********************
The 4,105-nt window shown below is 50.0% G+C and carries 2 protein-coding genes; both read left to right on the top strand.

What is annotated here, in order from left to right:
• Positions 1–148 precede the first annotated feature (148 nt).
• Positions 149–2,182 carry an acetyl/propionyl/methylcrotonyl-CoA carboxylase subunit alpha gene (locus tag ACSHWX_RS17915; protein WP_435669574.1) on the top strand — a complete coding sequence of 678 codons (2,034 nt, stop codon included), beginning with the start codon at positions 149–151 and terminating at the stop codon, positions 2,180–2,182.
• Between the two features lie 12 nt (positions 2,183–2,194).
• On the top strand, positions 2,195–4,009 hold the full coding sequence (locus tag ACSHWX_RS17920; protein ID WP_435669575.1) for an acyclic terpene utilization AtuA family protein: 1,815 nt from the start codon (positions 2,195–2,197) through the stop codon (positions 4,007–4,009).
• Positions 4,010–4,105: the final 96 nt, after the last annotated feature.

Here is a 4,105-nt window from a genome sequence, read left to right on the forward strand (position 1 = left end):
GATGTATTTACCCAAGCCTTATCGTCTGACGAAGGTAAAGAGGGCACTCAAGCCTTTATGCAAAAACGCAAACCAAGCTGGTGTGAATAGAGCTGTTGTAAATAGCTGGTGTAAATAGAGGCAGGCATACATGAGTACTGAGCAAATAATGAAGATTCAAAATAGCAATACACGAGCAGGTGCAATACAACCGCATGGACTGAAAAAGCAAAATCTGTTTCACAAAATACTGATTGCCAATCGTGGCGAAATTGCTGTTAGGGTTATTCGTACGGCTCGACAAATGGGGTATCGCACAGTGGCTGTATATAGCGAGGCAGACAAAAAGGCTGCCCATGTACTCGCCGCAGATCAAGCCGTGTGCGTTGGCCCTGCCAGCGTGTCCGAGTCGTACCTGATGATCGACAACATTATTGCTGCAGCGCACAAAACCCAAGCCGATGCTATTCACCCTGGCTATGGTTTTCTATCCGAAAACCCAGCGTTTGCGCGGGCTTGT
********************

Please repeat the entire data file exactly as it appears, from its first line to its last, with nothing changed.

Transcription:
The 4,105-nt window shown below is 50.0% G+C and carries 2 protein-coding genes; both read left to right on the top strand.

What is annotated here, in order from left to right:
• Positions 1–148 precede the first annotated feature (148 nt).
• Positions 149–2,182 carry an acetyl/propionyl/methylcrotonyl-CoA carboxylase subunit alpha gene (locus tag ACSHWX_RS17915; protein WP_435669574.1) on the top strand — a complete coding sequence of 678 codons (2,034 nt, stop codon included), beginning with the start codon at positions 149–151 and terminating at the stop codon, positions 2,180–2,182.
• Between the two features lie 12 nt (positions 2,183–2,194).
• On the top strand, positions 2,195–4,009 hold the full coding sequence (locus tag ACSHWX_RS17920; protein ID WP_435669575.1) for an acyclic terpene utilization AtuA family protein: 1,815 nt from the start codon (positions 2,195–2,197) through the stop codon (positions 4,007–4,009).
• Positions 4,010–4,105: the final 96 nt, after the last annotated feature.

Here is a 4,105-nt window from a genome sequence, read left to right on the forward strand (position 1 = left end):
GATGTATTTACCCAAGCCTTATCGTCTGACGAAGGTAAAGAGGGCACTCAAGCCTTTATGCAAAAACGCAAACCAAGCTGGTGTGAATAGAGCTGTTGTAAATAGCTGGTGTAAATAGAGGCAGGCATACATGAGTACTGAGCAAATAATGAAGATTCAAAATAGCAATACACGAGCAGGTGCAATACAACCGCATGGACTGAAAAAGCAAAATCTGTTTCACAAAATACTGATTGCCAATCGTGGCGAAATTGCTGTTAGGGTTATTCGTACGGCTCGACAAATGGGGTATCGCACAGTGGCTGTATATAGCGAGGCAGACAAAAAGGCTGCCCATGTACTCGCCGCAGATCAAGCCGTGTGCGTTGGCCCTGCCAGCGTGTCCGAGTCGTACCTGATGATCGACAACATTATTGCTGCAGCGCACAAAACCCAAGCCGATGCTATTCACCCTGGCTATGGTTTTCTATCCGAAAACCCAGCGTTTGCGCGGGCTTGT